The coral snake is a loner in the US in terms of evolutionary relationships. Coral snakes are closer to cobras and sea snakes than pit vipers and are quite rare to encounter. Still, they are venomous and considered among the most dangerous in the country.

We have broken down the venomous snakes in the United States by category below. Rattlesnake species make up the bulk of them. Additionally, the exact taxonomic breakdown of certain species is constantly being updated. The copperhead, for example, once included five subspecies but is now only broken into two groups.

Rattlesnakes

Western diamondback rattlesnake

A Complete List of Venomous Snakes in the United States (30+ Species!)
Western diamondback rattlesnakes have the highest fatality rate of any snake in the US.

Alexander Wong/Shutterstock.com

The western diamondback is one of the most common snakes in the western United States and is among the most dangerous. These snakes grow between 4-6 feet and usually come in shades of black and gray. The western diamondback is responsible for the greatest number of bites in the United States and is a contender for the highest fatality rate of any species in the country.

Eastern diamondback rattlesnake

A Complete List of Venomous Snakes in the United States (30+ Species!)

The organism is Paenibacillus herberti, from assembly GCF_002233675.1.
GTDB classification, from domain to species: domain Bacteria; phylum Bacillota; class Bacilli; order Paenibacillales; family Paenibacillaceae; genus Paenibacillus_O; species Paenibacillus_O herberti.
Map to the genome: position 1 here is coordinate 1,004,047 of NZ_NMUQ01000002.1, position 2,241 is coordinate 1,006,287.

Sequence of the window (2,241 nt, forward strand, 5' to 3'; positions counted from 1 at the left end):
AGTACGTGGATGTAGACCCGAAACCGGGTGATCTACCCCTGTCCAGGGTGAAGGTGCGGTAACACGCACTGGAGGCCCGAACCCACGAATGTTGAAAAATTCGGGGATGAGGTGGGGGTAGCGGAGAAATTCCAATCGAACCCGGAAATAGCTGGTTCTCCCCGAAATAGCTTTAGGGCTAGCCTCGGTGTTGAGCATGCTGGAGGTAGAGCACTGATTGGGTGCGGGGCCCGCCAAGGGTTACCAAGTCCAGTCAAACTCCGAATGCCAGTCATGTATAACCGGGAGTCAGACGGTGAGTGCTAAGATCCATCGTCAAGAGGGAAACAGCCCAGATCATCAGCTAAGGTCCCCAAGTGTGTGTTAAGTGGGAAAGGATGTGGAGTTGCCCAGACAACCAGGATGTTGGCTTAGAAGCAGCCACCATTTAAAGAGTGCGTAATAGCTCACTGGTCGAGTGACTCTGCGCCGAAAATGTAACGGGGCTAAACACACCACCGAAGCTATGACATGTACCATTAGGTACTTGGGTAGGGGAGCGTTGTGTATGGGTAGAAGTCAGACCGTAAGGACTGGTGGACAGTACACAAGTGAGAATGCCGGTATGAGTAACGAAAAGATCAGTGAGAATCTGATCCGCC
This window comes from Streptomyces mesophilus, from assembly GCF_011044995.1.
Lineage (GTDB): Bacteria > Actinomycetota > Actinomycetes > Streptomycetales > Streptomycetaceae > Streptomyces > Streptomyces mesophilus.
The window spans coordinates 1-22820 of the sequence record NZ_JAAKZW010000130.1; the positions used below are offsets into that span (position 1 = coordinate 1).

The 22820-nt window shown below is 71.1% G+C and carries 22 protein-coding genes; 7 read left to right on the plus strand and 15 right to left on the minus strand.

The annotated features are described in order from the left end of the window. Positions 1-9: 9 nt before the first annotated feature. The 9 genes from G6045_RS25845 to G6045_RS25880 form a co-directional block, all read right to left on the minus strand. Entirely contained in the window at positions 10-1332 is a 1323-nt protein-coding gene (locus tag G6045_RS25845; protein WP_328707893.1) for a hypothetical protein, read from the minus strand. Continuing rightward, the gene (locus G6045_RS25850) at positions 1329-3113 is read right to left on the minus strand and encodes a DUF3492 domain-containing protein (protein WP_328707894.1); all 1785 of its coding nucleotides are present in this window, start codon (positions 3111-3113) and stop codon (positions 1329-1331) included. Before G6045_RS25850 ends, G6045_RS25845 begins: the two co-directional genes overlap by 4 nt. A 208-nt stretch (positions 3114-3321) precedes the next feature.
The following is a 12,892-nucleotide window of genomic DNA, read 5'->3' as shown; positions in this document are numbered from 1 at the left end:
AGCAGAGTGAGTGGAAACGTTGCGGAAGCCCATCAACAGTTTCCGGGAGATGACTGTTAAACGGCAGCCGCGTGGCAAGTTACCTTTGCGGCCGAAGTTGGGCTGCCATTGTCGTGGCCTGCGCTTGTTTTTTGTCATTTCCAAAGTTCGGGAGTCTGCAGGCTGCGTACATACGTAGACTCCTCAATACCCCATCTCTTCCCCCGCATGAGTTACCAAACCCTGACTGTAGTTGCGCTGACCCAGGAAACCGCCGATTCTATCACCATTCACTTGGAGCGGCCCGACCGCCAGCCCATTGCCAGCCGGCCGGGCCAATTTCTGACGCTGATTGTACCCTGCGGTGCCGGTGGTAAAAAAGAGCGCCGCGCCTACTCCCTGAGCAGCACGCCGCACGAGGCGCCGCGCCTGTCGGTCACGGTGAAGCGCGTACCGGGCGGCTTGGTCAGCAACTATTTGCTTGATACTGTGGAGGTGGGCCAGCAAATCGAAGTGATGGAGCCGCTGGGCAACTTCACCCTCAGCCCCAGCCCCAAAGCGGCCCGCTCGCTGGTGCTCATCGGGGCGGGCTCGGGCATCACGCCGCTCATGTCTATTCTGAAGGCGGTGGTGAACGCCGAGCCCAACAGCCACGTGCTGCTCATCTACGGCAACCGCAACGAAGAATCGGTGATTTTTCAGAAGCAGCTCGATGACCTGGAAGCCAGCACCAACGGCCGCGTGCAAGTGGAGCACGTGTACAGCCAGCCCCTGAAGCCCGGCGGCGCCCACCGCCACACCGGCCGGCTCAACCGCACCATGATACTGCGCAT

The eastern diamondback is the largest venomous snake in the United States.

iStock.com/NajaShots

The eastern diamondback is the largest venomous snake in the United States and is a contender for the largest in the world. Eastern diamondbacks are brown, black, and cream and can grow up to 8 feet in length. These snakes are primarily found along the coastal southeastern United States from Lousiana up into the coastal plains of North Carolina.

Timber rattlesnake

Rattlesnakes While HIking - Timber Rattlesnake
Timber rattlesnakes are the most northerly of all rattlesnake species.

Joe McDonald/Shutterstock.com

The timber rattlesnake is the most northerly residing venomous snake in the United States and has one of the widest ranges of any rattlesnake. Timber rattlesnakes are usually brown and gray but are known to have dark black heads and tails with occasional copper markings across their backs. They can be found through most of the southeast and midwest, with a northerly range extending well into Vermont and New Hampshire.

Sidewinder rattlesnake

A Complete List of Venomous Snakes in the United States (30+ Species!)
Sidewinders get their name from their unique form of side-stepping locomotion.

Roger de Montfort/Shutterstock.com